The Courier News from Blytheville, Arkansas on November 2, 1944 · Page 8
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November 2, 1944

The Courier News from Blytheville, Arkansas · Page 8

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Blytheville, Arkansas
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Thursday, November 2, 1944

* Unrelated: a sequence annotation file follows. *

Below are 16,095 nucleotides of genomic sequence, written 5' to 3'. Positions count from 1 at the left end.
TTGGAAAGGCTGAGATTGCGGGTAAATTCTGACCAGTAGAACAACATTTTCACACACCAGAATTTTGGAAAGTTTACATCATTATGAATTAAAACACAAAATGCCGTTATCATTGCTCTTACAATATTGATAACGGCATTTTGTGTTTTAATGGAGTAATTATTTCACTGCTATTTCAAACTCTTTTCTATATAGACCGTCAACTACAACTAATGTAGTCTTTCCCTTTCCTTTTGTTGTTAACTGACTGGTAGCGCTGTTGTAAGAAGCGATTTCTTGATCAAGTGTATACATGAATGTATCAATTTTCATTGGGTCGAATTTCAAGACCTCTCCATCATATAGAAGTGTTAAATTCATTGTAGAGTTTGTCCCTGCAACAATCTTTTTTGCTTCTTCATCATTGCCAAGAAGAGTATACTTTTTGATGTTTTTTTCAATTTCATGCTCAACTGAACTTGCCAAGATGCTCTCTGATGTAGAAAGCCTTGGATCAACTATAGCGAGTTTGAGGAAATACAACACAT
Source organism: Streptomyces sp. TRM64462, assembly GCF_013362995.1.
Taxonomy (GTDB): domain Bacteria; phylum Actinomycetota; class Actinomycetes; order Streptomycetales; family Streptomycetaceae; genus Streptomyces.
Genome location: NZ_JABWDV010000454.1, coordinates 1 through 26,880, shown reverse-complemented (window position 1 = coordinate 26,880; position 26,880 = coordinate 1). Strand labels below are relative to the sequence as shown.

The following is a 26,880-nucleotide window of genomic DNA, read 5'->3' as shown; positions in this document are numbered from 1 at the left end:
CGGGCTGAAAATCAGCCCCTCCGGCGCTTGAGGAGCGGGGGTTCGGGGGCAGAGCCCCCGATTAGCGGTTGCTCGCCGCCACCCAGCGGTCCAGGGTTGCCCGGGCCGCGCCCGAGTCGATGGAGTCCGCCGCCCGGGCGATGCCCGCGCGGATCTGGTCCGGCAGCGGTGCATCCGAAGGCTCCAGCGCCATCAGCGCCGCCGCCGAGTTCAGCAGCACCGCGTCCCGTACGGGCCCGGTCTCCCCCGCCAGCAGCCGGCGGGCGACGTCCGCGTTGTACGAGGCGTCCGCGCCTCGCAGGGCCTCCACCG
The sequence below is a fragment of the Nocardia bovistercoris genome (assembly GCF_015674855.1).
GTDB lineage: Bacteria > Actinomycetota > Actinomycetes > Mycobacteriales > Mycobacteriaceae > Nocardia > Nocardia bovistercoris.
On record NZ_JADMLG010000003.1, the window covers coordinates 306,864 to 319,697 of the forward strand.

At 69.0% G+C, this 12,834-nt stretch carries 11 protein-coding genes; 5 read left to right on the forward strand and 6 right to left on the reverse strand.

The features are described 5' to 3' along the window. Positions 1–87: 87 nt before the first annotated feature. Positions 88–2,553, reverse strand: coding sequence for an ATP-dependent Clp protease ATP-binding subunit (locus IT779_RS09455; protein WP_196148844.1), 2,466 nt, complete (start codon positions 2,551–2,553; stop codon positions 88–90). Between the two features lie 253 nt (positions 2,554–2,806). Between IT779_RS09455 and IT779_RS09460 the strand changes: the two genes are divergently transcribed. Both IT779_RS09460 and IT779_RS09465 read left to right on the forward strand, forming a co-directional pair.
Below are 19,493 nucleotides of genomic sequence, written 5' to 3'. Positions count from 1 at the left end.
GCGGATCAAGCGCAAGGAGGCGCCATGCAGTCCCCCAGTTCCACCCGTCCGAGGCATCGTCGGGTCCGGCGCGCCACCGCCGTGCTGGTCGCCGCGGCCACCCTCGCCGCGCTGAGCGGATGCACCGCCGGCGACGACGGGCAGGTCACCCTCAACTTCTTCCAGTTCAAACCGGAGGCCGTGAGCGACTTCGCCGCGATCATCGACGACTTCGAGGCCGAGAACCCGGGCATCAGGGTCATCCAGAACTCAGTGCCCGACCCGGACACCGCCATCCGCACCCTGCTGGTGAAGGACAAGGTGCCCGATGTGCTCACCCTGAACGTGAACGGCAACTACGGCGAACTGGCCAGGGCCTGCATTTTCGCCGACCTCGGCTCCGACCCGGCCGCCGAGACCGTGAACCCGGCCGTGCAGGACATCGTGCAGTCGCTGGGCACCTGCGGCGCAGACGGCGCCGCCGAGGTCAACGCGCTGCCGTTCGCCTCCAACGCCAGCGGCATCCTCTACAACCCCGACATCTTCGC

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BLYTHEVILLB (ARK.) COURIER'NEWS i HE BLYTHEVILLE COURIER NBW9 • • - TR»<XXmm NBWS OO. / , H.'W. HAINE8, Publisher i, 8AIIDEL F. NORRIB, Editor * JAMES A. QATENS, AdYtrtlslcg MuugCT J 1 Sole National Advertising flepr«entat}v«*! Wallace Witmer Oo, New York, Chicago, Depolt, Atlanta, Memphis. , Published Every AJl«rnoo» Except 8und»y as senjnd class matte! at the post- ytflee »t Blythevllle. Arkansas. under acl ot Congress, October 0. 1911. • Served by Ui« United press .11 SUBSCRIPTION RAT» By carrtw In the. dty <?f girtbevllto, 20p per reek, pr 85c per month, - -..::;. ' By mall, within * radius of 40 mile*, HW per i«»r, $2 00 for six months, »l,00 for three months; jy mall outside' 5Q . mile . tone • |lp,00 per. year i payable In Advance. , ' But the!German General . ;! Staff Goes On Forever Americans arc the best informed people in the world—except when their infoimaticm doesn't mean what it seems, to mean. :•.-••... Americaiis know about the German Genual Staff. But we think of it as something like our own, a part of the military organization specifically charged with military strategy. In Germany it is something else, something far moie sinister. The German.General Staff is a mil- ilaiy .body, plus. All Gerrrmn foreign policy during the last 75 years has either been initiated by it or required its approval. Germany's internal affairs have been similiarly controlled. In plotting for war, the German General Staff runs.Germany, top to bottom. In his current best seller, "The Time foi Decision," Mr. Stunner Wells, late- of our State Department, takes great pains to elucidate these points. More important, he describes the German General Staff's schemes for tomorrow. This, of course, is where the American idea of a General Staff can only mislead one who does not think twice. Foi the German General Staff plans its wars increasingly on several levels. Americans know what happened in Fiance; by 1940, the French were thinking defense as enough, and defense wasn't. Why did they think h'Ke that? The German General Staff <-\r- langed it that,way. Total war means planning to control the enemy's mind. Precisely such plans are under way in Germany 'now; directed,' this time,' at other nations, including America, plans which can succeed unless Americans realize what they mean. They are military plans, yes; but that side of it is by no means the whole scheme. The German General Staff lays its plans to involve an enemy's economic life, his -.political life, his social Hfe, even his thinking which may he directed far more subtly than most Americans are willing to believe. The moral is clear. The German nation may suffer defeat after defeat. The German ruler may" be the Kaiser, or Hitler, or tonipr- row's most plausible front-man. But if ^the. rest of the world permits it, the German General Staff will go on schenv ing, and finding some way to put its schemes into effect. Amciicans must never again be deceived by descriptive terms, labels, innocent-seeming to our eais, but conceived in any spirit but innocence. j Homes for K-9 Veterans Dogs attached to our armed forces - have performed a real and valuable ~- service in this war. If they hadn't, the ; notoriously unsentimental Army :md Navy would not have used them. Now • I many of these war dogs are being dis- charged. Most 1 of them will be-returned to their owners, but some will be sold. , It probably will not he necessary to urge on a ciogrlo.ving nation the need for a "veteran rehabilitation" program for these K-9 veterans which Congress can't provide. Undoubtedly there will be'more'bidders than can be satisfied for these \var ; dogs 'which, after 11 tour . of strenuous duty, are now deserving of affection, cat-chasing, a warm comer, and other Comforts of a well-rejjglnted canine existence. But.it might be. well if commun- ities'where th'ese dogs are brought should welcome them as graciously as have the city fathers of Jacksonville, Fla., who have waived license fees for K-9 heroes honorably discharged from service. •Utcr «( •dliorWf tan «•«• art MecMtUy BM» tat to •* •ckMVbdiment of to. ten* to tto tab** OWN* < f, Makin' Land SIDI GLANCES tout. ix« ft HE* soviet, me. T. «. me. v. s'.rxr. orr, THURSDAY, NOVEMBER 2, 1044 This Is the season oJ the year when the stone t.oal comes into its own. The Northern farmer may have decided to "clear" a piece of likely pasture or a section of woodland on one Of these brisk, fall days, in the river valley, along an upland road, or. in a back nrca where pockets of good soil offer opportunities. Time was/before the stone-free soil of the Palrie S(atcs called to the Easterners, that q pair of oxen furnished the power. Now, except In isolated instances, tt's t\ pnlr of horses or a tractor. But with either the stone boat Is a necessary helper. There may bo stumps If the area was cut over a while back; often there are scrub oaks, fray birches, and perhaps a beech or a pasture mtible. These make good fire-wood. The first essentinl for successful "Innd makln'" Is patience.. There has to be digging n round (he slumps, nnd, rooks; then the lonj; chain is hitched around. Grandfather, who was an expert and thorougly enjoyed the clearing of a new piece, always claimed the secret was to get Just the right hitch for the best leverage. Of course one can blast, but even so, there are pieces of boulders and long roots whlcli must 'be snaked qu.t. >"*"-, irllll'l Mnkhv Ia,ncl Is hard work, but a peculiarly satisfying task. It. isn't like the rush of haying or harvesting. It's the good lime of year before winter locks the land. Pulling the splintered, battered, old stone boi^t Isn't a joh for speed. But when ihe rocks and roots are piled out of the way, the land plowed ami the brown, moist earth lies in broken ijbbons, one hns the glow dial goes \ylth real accompllth'metU. It's a bit ol pioneering finished. —CHRISTIAN SCIENCE MONITOR. fOTHEYJAT On recent clnys we even liad IreBh meat be- cnusc sonic of our cows tmve been klllcrt either by.treading on Qennnn land mines or by being pill out of aclion bj- your (Britisli) nxUHcry.— Nelhci'iniitler of Scliljnilel. » » • If the>' don't answer my letters I quit writing. After nil, (lint's a lot of correspondence for one grandrrm.—Mi's. Msirgnrct K. Morales, who lm.4 20 giiindspns in service. » • • I've iintl a pretty good view of the buttle Here the last few dftys. The German shmpnel rained, around my cars nntl tlicrc weren't raaj)y wlio would have paid nuioh rent for this place.—Lieut. Joseph Slilfnls of Gulfport, Miss., artillery observer nt Bardenberg, Germany. * * • If we succeed only In stemming (lie flood, then pur enemy will not hnve the strength let I to achieve flnnl victory. For us, loo, no joyous victory, but we can win 11 .ni'sce that will insure us freedom of life, freedom of nclion, nticl Mini is victory.—U.-Gcn. iiavick, Ocrmnn infantry cotnnmndei 1 In Italy. t • • • My theory was that of the old-time gambler —never give a sucker a chance. K (he Jnu was suckev enough to try to come through the Surigito straits I wasn't going to give him a chance.—Rear Adml. J c st e Barrett Oldendorr. "I've got a Navy V-12 student at quarter, a pre-medic al and al° the halves a 17-year-old freshman and a gUy t Bougainville and gotJiis.^medicaJ. • THIS CURIOUS WORLD ,, , AND AWNY OTHER • PACIFIC (SUNOS NOW MAKING HISTORY, ARE V ONLY ABOUT 2O,OOO YEARS OLD/ APPARENTLY, A 5-FOOT UPHEAVAL OF PACIFIC : LAND AFTER THE LASTICE THESE CORAL. ATOLLS ABOVE THE 5U(?FACg Somebody on HonarQ^Je Line Laurence Stnllings' story of a beautiful Viennese dancer who flees European Intrigue in 1865 and goes to San Francisco. En route she stops at Drinkman's Wells, Ariz,, and pcrfornis her Salome dance. The rugged citizens are so impressed they rename the town Salome — Wliere She.Danced, and it is still known by that name. As much as possible of the tap pot should be maintained in trans- ilanling nursery tree.s • 15 inc Mt?>YietNi inrtivWouiEs THE YELLOW COLOR OF-BOTH fSG YOlKf AND AS CARROTS. ANSWER: ^The raising of silkworms. NEXT: Our prpwine automobile junk heap; •^''•'V In Hollywood UY ERSKINE JOHNSON NEA Staff Correspondent Hollywood's newest tcmtnine star living In an nuto court acra?s the street from Universal. The young lady Is Yvonne DeCario. Technicolor cameras are glorylfy- ing her in the movie "Salome — Where Slip Danced." Yvonne is Salome, with a brand new contract at a foms[igure salary. And Yvonne has quite a figure herself. But her home is smaller than her studio dressing room. The housing problem is no respecter of impressive Hollywood contracts. Yvonne thinks she's lucky, though. "Before I got the role I was living ii\ a room with a single bed. \Vhen the manager ol the auto court heard about my getting the role of Salome he moved me into a room with a double bed. 'Nothing but the best,' lie announced, 'for Universe's new star."' But the studio was worried about Yvonne. After all, she is now a star and deserves something better than a building vyitl) a sign reading "Weekly Rates" out front. yon want to tiny more War ds SELL US THE FURNITURE YQH ARE NOT USING, for cash! Aba liberal trade-in allowance for old furniture on new. Alvin Hardy Furn. Co. 11 E. Main Phone 2302 GUARANTEED TIRE RECAPPING! 24 Hour Service Also—Vulcanizing *nd fire Repair WADE COAL GO. N, E.wy. 61 CEILING} PRICES Phone 2291 n rax ALL DOCTOR*' PRESCRIPTIONS AND 8AVI TOD HONR STEWARTS Drif Sl«r e H»<B * i*k* n»t an PRESCRIPTIONS Frahest Stock Best PrlcM lirby Drag Store* [fiur Boarding Hoqse with Maj. Hoople Out Our Way ByJ. R. Williams \M«?, MISTER.— M.V j#?> EDITOR WANTS' TO !%& Khiovtf HOW voo 6R(\B6EO - - - - vs'tTHpurr so MUCU A pr- - ' PERFECT FUSING , TACKLE,AMD BROUGHT v . Hi N\'CRASHING TO E^TH LIKE A FELLEt) REDWOOD/ Di , ISKVT * SOOPLE HOOPLE— s?H" LIKE M •HPM"/ SlK &? MHET -±±zg-&f WH/ST IM THE WORLD. KIKO OF A SHAPE HAVE VOL) GOT INTO WITH THOSE PACKAGES? THAT'S EXACTLY VOLJR \ SHAPE.' IF YOU'D PUT SOUS HAMP OUT WHEW YOU STOP SO QUICK TO LOOK. AT STUFF, i \VOULDMT GIT MYSELF SO BUMPED OUTA, SHAPE,' WHV MCfTHEBS Q£T 6BW ,_ ....TIL . .V-.T./ In (he old days, she could 1m vi et\ied a mansion with a swimming ^ooi. At least a fancy apartmon ,n which still photographers could pro\vl firguiul for those "a^t home" liicLiircs. •IIFXP!' PLEADS FRONT OFFICE So Universal has gone to bat for Us "homeless" star. A mimeographed memo straight from the front office Is now making the rounds of the studio. It reads: "We have been asked to . help Yvonne DcCarlo find an apartment which will get her out of the court where she is now living. Will you please keep your ears and eyes open ' for a.ny apartments." A tough order thcso days which even .Hollywood's miracle workers can't solve. Yvonne is Hollywood's latest Cinderella girl. A fe\v months ago she was an unknown stock girl playing n background sarong girl in Dorothy tumour's new movie I "Rainbow Island" at Paramount ! She had been at Paramount for (\vo yenrs : Then the sUidio fnil«l to pick up her option. Producer Walter Wnngcr was looking for a girl who could dance sing and act in his natton-wlcle search for Salome. Yvonne's agent took' her to Wanger. she made a test and got the part. About the same time she was evicted from her Hollywood apartment when It, was soid. and she rented a room in that auto court Yvonne landed In (he movies two yeurs ago when Dottic Lamour went on a sitdown strike and said she would never again wear a sarong on the screen. Yvonne, dancing al that time nt Hollywood's Florentine.Gardens, looked good In a sarong. Paramount hired her 01 account of those jimgle romances make a lot ot money, but before Yvonne could climb into a sarong Dottle changed ho mind. 3o our heroine was -left in the background of such movies n "Rainbow island" and "The Road lo Utopia." Eight pictures to be exact. Then Paramount said they didn't need her any longer. SHE'S FROM CANADA Vancouver, B. O., Is Yvonne DC Carlo's home" town. Orcw up a Peggy lliddleton. Took dancing . sons there and starred In Lit 11 Thcaler plays after graduatioi Irom high school. Every summer shi came to Hollywood and studle ballet and dramatics at the chon olid Marco School. In 1941 sh became, q featured dancer at tti Florentine. Gardens. "Salome—Where She Danced" I When we repair the shoes they are truly renewed. Fine leathers, male- rials and highly skilled workmanship make the Footwear smart, new looking betides adding miles and miles of comfortable wear. Come to the modern, complete al^op. H-flLTCRS' , IQUflLITY SHOE SHOP FOR SALE —Soybean Bags— Oats, Wheat, Barley— *—Spear Feeds— Blytheville Soybean Corp. 1800 W. Main Phone 856 BA' Service. Inc. THE STORY: Vlrpil rioKEl... l>i B time racketeer, itoctl* lt'p;:i) nilr Tlce from Leo KrOmircfc. Till* RCCtKftltAtr » h!» trllut^ Kutinu.ok Ihc Inside Htory of MM VHM I'ntcr- p'rlKCK. KnlHiU'rk LH [ItsinriTeil nt <hrlr extent. ivMrli iiit'lurli\s nitirr irr, liuf rnn't Ijnrk out Hitu-e lloir- jrio lioldn nn InrrlrtilnnluiK* imiuT ^llh M«* nlpnnturr. Ilr is tl> ilis- co>!« fees \vilh llt^p:lu the next IV '^VOU'RE mils," said Boggio the nexl day. "For that price 1 could practically get the Supreme Court." • •'All right," I said. "Go ahead and get it." I rose from my cnair and reached for my hat, but Boggio glared at me. " "Sit down!" he barked. It was his turn to get up and start pac- irig back and forth, nervously clasping his hands behind his back. "Now before we go any further," he continued, "let's one thing clear. You're plenty smart, but so arc some other yqung fellows. You're not the only'one with brains." This was a change of tactics. "Look, Virgil," I said, "I'd be a fool to tell you my brains were unique in this world even it I thought EO. But I'd also be fool if I believed that someone else could step into my shoes just like that." This remark" wasn't to Boggio's liking. He reached for the phone and dialed a number. I liadn'l expected anything like that, so al I could do was sit there and look at him. He didn't take any no- lice of me. After a moment the call went through. "Hello," said Boggio, "I wan 1 to talk to Tony." » » » 'TWERE was a short pause dur. i- 1 ing which he glanced at me then he turned back to the phone I knew Tony by name although I'd never met him. Ho was on of Boggio's minor satellites and apparently he'd been trying to scjl spgjs Jwy^ &i?»3 e* ills by ELECTRICAL SUPPLIES- GIN AND MILL SUPPUES AT PRESENT our stocks of repair parts are as COK- plete as during pre-war times! Put your plants in shape for Fall NOW. WE GIVE SERVICE—call us day, night or Sunday. * Belting < Belt Lace * Steam Packing * Pipe Fittings * All Size Pipe * Crane Valves * Gin Saw Files and Glimmers Hubbard Hardware Co. Berrtai; Btythertll* Z5 Yean staled that on this sixth day of. ay, nineteen hundred and thirty- r ight, an agreement had been ade between Virgil Boggio, busi- : essman, on one hand, and Leo I [abatcck, attorney-at-law, on the • ther hand. In return for legal, icc to the Boggio enterprises, Cabateck was to receive rcmun- ration as follows: 1) a flat sum f fwe thousand dollars for past crviccs, payable immediately; 2) monthly retainer of one thou- and dollars; 3) a five per cent nlerest in Boggio's net profits. ""ho contract was to run for an nilial period of three years, ami hereafter orAions on Kabaleck's utiirc services could be picked up . r ith specified increases in salary. After we'd both signed, Boggio vrote out a check and handed it o me. I guess I was unable to •Ontrol myself that time, and the ook on my face must have made lim sore. "Satisfied?" he asked. "Sure," I answered. "There's just one tiling," he laid. "What is it?" "Lea, my young fritnd, you're ilenly smart. We already agreed on thai. But I'm no dope cither. You think you put one over on nc, don't you? Well take a look at this." ' i Ho pulled a slip of paper from.' us pocket and handed it to me. There were figures on it. "You will notice," he continued,' 'that our agreement is pretty close lo wl\at I'd written here, with the exception of the 5 per cent interest. I was prepared to give you 10 per cent." ; It must have been worth a lot' lo him to see my face fall. I didn't say anything for a moment, and! then stuck out my hand. j "I have to hand it to you, Vir-1 _il," I said. 1 I went down (hat hallway ngafn walking on Mir. This was the! biggest triumph of iny life. He! hadn't fooled me with that slip of; paper. He had scribbled those j figures after I'd made my first! exit. I could tell because he had! used my pencil which I'd forgotten on the table in the excitement! of my departure. When a fcl-[ low's really smart ho notices lit-j' tie things like that. i lie name of Craig. Boggio now vanted an appointment made. Vliilc he continued talking I did ome quick tliinking. Boggio hung up and turned iack to me. He didn't say any- hing; ncilhcr did I. We each vaitcd for the other to make the irst move. Finally 1 . did. 1 cached for my hat and stood up. put ovit my hand. "No hard feelings, Boggio." "No," ho said. "But you're a 'amncd fool.l' I started towards the <lobr and could see him staring at me just s plainly as if I had eyes in the Jack of my head. I expected him 0 stop me any moment but ho didn't. I opened the door and. still Boggjo d.idn'l.say anything. I walked out, closed the door ichind me and breathed deeply. There was still lime lo turn back ind tell Boggio I'd comb to his .erms, but I knew I'd be sunk After that little session he'd make rie look so small that I'd merely je another stooge. I started walking down the lail and then all of a suddei: decided I couldn't throw away everything just like that. I'd bluffed and lost. There was nothing else for me to do. } stopper and was about to turn back when 1 heard Ihe door open. "Leo," said Boggio, "I want tc have another word with you." * * * •"THERE was nothing wrong will • the way my brain was func tioning now. So I made a coupl of concessions as a sop to Boggio' pride, but still stuck to my bast demands. "D'you want the agreement in writing?" he asked. "I think it'll be more business like," I said. The wording of the contrac was naturally left to me. "Bu write it so I can understand it, Bosgio asked. It \vas a comforting little docu y^ »'hea J got through with i